To better understand the impact of the upcoming changes, a review was performed on all MEs in prostate seed implants notified to regulatory agencies from 1999 through 2012, aiming to analyze the nature of the events, and assess potential effects of the recent recommendations on ME identifications. A medical physicist’s perspective was presented on how the rulemaking could affect the practice of permanent prostate brachytherapy.
Other than a dose error of 20% or more, there are other pathways that lead to reportable MEs (10CFR35.3045), including excessive doses to normal tissue/organ/skin, wrong patient, wrong treatment site, wrong isotope, wrong modality, and the use of leaking sources. It is the 20% rule that has been controversial, and this is the focus of the present study.
Materials & Methods
MEs in permanent prostate brachytherapy reported to NRC or agreement states from January 1999 to December 2012 are reviewed. They are divided into three categories based on the nature of the events and the reporting methods. Excluded from the analysis are incidents about missing shipments, lost seeds or leaking sources, aborted procedures, implants reported as possible MEs but later on retracted, or not in strict accordance with the definitions given in 10CFR35.3045.
A total of 346 prostate seed implants were reported as MEs to NRC or agreement states from January 1999 to December 2012 (Figure 1), with 127 of those implants being from five medical centers within the VA health system. Many of these MEs were discovered in retrospective studies of implants performed years before they were reported. The events are divided into three categories (Figure 2):
Type I: Incorrect source strength/planning error. There were 32 permanent seed implants reported in this category during the period reviewed with discrepancies of ±20% or more between delivered and prescribed doses, ranging from -70 to -20% and from 20 to 49%. The events consist of: (a) use of incorrect source strength (n = 24); (b) use of incorrect dose rate constant (n = 5); and (c) other mistakes in computer planning (n = 3). Examples of these MEs are listed in Table 1.
Type II: Seed/needle misplacement or excessive dose to normal tissue/organ. There were 104 procedures reported as MEs in this group, and the reporting methods were variable: (a) excessive dose to normal tissue/organ (n = 45, including three cases with excessive doses to urethra); (b) V100 < 80% (n = 22); (c) wrong treatment site (n = 6); (d) fraction of seeds or source strength implanted inside/outside the prostate (n = 4); (e) needle misplacement by a distance (1--5.5 cm) from a reference plane (n = 3); and (f) others (mean dose, D90, D80, or combinations) (n = 24). Examples of the events are shown in Table 2. This group contains 37 out of 127 MEs identified within the VA system. The remaining 90 MEs, reported by using D90 < 80%, are classified in the following category:
Type III: Discrepancy in dose to target. There were 210 prostate seed implants in this group during the time interval: (a) D90 < 80% or > 120% (n = 200), with the absolute majority reporting underdoses; (b) ‘dose to prostate’ < 80% (n=2); (c) D100 < 80% (n = 1); (d) V100 < 80% (n = 1); and (e) combinations (n = 6). The reports do not reveal the specific causes for the discrepancies. Examples of the events are shown in Table 3.
Only dose/volume parameters were provided in the original reports. Specific causes for the discrepancies were not given. It is believed that many of these MEs were actually due to prostate expansions after the implants and would not be classified as MEs under a source strength-based standard.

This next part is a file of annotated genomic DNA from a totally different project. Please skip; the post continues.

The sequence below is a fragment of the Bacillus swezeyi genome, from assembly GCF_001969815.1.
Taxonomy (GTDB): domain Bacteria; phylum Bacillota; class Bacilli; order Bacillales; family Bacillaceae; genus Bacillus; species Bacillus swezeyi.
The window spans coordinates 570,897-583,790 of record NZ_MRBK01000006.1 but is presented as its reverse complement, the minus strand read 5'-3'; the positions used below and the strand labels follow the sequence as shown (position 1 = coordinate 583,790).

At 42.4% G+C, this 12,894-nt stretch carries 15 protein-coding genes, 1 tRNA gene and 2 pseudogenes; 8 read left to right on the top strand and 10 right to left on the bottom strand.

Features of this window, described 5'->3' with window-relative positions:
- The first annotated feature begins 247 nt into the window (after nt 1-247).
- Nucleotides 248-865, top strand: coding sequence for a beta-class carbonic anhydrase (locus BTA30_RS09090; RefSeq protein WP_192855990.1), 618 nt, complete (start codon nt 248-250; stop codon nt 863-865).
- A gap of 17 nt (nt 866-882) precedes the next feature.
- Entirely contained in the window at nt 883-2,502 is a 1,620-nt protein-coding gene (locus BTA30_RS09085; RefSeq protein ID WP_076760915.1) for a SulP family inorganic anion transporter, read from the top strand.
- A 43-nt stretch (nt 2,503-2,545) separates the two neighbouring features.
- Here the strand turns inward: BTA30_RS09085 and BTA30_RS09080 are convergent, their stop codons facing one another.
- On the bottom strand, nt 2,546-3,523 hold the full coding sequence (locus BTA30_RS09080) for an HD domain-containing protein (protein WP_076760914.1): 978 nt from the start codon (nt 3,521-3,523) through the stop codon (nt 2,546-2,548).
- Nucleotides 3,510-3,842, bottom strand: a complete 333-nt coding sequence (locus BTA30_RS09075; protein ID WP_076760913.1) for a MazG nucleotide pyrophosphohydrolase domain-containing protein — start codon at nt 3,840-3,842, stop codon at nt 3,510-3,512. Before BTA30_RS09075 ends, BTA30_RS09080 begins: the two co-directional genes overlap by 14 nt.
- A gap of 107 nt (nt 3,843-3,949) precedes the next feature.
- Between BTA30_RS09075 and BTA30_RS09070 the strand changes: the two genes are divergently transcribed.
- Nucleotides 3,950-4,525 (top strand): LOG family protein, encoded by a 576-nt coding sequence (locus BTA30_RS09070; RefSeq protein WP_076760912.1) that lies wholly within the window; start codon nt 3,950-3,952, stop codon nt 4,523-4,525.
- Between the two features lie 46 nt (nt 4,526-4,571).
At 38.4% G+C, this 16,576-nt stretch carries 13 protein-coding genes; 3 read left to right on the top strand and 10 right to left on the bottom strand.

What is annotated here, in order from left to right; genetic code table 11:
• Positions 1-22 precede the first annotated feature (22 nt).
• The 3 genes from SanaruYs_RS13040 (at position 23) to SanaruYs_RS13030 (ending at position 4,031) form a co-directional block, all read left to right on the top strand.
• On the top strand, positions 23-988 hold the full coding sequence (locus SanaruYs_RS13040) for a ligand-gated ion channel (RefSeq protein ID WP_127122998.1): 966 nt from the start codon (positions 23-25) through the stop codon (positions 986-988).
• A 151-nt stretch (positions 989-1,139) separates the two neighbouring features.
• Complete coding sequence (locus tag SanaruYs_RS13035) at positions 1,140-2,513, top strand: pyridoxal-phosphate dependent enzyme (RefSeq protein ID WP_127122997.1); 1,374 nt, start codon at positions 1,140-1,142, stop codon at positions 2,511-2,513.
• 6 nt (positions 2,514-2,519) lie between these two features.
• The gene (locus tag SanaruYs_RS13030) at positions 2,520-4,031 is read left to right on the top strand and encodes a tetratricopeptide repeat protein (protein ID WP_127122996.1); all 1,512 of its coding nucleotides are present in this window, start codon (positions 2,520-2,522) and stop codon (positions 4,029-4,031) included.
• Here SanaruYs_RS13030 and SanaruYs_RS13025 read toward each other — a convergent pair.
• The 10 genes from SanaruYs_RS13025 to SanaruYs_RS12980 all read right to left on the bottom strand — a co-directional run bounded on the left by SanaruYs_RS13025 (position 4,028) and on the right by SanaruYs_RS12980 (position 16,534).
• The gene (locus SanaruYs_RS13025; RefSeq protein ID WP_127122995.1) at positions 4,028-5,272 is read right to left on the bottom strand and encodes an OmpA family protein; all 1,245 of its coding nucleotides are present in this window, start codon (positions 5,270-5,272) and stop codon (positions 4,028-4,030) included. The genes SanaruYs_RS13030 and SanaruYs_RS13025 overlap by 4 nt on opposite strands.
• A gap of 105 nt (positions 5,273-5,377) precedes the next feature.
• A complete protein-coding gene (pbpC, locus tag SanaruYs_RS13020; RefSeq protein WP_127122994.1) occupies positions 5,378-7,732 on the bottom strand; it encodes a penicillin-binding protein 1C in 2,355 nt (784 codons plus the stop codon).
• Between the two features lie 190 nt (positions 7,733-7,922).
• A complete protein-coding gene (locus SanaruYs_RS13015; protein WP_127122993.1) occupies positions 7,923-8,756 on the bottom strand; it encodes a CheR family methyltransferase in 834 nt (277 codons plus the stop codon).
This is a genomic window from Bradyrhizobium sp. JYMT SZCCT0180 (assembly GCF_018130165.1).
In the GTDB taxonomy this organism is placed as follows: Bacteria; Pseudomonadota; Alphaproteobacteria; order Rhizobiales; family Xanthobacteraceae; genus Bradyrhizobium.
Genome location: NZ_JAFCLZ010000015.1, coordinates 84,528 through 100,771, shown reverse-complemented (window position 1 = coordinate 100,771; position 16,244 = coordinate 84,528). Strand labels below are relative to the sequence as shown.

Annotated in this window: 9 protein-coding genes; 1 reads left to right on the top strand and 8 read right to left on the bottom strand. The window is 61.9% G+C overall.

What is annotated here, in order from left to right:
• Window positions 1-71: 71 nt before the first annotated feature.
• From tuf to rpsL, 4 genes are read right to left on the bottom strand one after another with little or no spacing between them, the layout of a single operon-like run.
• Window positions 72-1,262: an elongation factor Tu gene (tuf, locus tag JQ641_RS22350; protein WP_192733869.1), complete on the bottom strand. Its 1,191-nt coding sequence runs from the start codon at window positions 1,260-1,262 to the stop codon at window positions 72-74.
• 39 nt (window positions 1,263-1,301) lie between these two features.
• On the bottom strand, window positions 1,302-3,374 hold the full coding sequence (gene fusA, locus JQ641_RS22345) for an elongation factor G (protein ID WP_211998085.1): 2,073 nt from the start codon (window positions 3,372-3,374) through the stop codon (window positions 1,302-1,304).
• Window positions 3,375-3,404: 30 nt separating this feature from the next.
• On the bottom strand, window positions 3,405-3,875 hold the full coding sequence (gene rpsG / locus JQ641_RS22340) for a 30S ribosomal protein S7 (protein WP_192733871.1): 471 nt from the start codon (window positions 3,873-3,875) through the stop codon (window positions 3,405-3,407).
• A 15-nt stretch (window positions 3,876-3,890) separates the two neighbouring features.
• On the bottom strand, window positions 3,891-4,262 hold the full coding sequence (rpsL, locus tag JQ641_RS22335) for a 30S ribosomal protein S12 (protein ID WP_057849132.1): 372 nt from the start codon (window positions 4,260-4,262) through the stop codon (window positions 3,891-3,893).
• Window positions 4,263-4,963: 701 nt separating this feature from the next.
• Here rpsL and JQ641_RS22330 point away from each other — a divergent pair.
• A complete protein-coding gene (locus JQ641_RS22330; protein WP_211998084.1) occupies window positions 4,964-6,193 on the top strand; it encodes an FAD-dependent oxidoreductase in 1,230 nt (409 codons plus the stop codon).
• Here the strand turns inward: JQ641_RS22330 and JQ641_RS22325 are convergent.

Type I errors
MEs due to uses of incorrect source strength, incorrect dose rate constant, or other errors in computer planning can be attributed to inadequate QA procedures. This type of error can be minimized by utilizing the redundancy checking mechanism  to verify physics parameters in the system commissioning and dose and source strength used in treatment planning and the actual implant procedure.
Type II errors
According to the original event descriptions, contributing factors for seed or needle misplacements include: misinterpretation of ultrasound image, malfunctioning of ultrasound equipment, and poor implant technique. Adequate training of all team members is essential to the success of a brachytherapy program. The following four steps can be followed to achieve high quality implants: 1) check and calibrate the grid coordinates in ultrasound images before the procedure; 2) reproduce the ultrasound probe placement as close as possible to that in the volume study (for implants using pre-plans) before starting needle insertions, and periodically verify the set-up and prostate position during the procedure, making adjustments if necessary; 3) confirm needle placements in a second view, e.g., the sagittal view, before releasing seeds; and 4) have a fluoroscopy unit available when needed.
Type III errors
Since 2008--2009 when NRC investigated prostate brachytherapy programs within the VA system, the criterion of D90 < 80% (discrepancy in dose to target) has become the principle method in ME determinations and notifications, as displayed in Figure 2. D90 is an important parameter in correlating dose coverage with clinical outcome and often used by AUs as the quantity guiding quality improvement. However, it introduces substantial ambiguities when used for regulatory purposes in determining if a ME has occurred because the target volume computation involves large variability due to differences in the imaging modality, time elapsed between implant and imaging, and the contouring technique . As an example, if a 60 cm3 sphere (approximating a prostate) is expanded by 1 mm in three dimensions, the enlarged volume is 68 cm3 -- an increase of 13% in size. As a result, V100 (expressed in percentage of the total prostate volume) decreases by as much as 12%. Similarly, D90 decreases by a variable amount that can be larger than 12%, depending on the exact dose distribution.